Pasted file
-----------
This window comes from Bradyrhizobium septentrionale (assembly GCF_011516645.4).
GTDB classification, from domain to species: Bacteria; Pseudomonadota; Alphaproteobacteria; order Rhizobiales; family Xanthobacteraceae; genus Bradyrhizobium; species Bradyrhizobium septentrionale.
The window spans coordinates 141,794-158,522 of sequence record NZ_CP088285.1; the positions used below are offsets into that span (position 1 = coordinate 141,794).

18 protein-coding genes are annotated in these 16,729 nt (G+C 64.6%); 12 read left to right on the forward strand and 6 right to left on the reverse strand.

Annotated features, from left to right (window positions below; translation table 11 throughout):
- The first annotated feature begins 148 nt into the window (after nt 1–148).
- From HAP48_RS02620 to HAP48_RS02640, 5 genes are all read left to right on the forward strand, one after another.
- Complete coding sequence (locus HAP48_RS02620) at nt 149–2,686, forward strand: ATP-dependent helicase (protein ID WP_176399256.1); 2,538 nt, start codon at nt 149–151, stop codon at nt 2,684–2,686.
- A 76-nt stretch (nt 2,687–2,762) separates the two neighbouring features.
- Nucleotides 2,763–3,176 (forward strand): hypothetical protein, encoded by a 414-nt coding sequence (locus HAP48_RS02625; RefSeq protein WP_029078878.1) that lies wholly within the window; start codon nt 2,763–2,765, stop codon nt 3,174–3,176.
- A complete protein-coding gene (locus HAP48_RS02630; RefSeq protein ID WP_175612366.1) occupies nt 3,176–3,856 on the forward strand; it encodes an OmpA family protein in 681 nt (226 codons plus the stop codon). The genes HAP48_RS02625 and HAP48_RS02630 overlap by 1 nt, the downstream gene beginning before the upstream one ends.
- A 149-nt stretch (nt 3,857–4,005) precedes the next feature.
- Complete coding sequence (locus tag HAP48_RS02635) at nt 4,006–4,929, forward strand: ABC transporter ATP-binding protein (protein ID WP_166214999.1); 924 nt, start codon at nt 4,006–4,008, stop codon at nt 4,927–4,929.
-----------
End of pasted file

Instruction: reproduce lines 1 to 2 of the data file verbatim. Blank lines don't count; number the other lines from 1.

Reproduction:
This window comes from Bradyrhizobium septentrionale (assembly GCF_011516645.4).
GTDB classification, from domain to species: Bacteria; Pseudomonadota; Alphaproteobacteria; order Rhizobiales; family Xanthobacteraceae; genus Bradyrhizobium; species Bradyrhizobium septentrionale.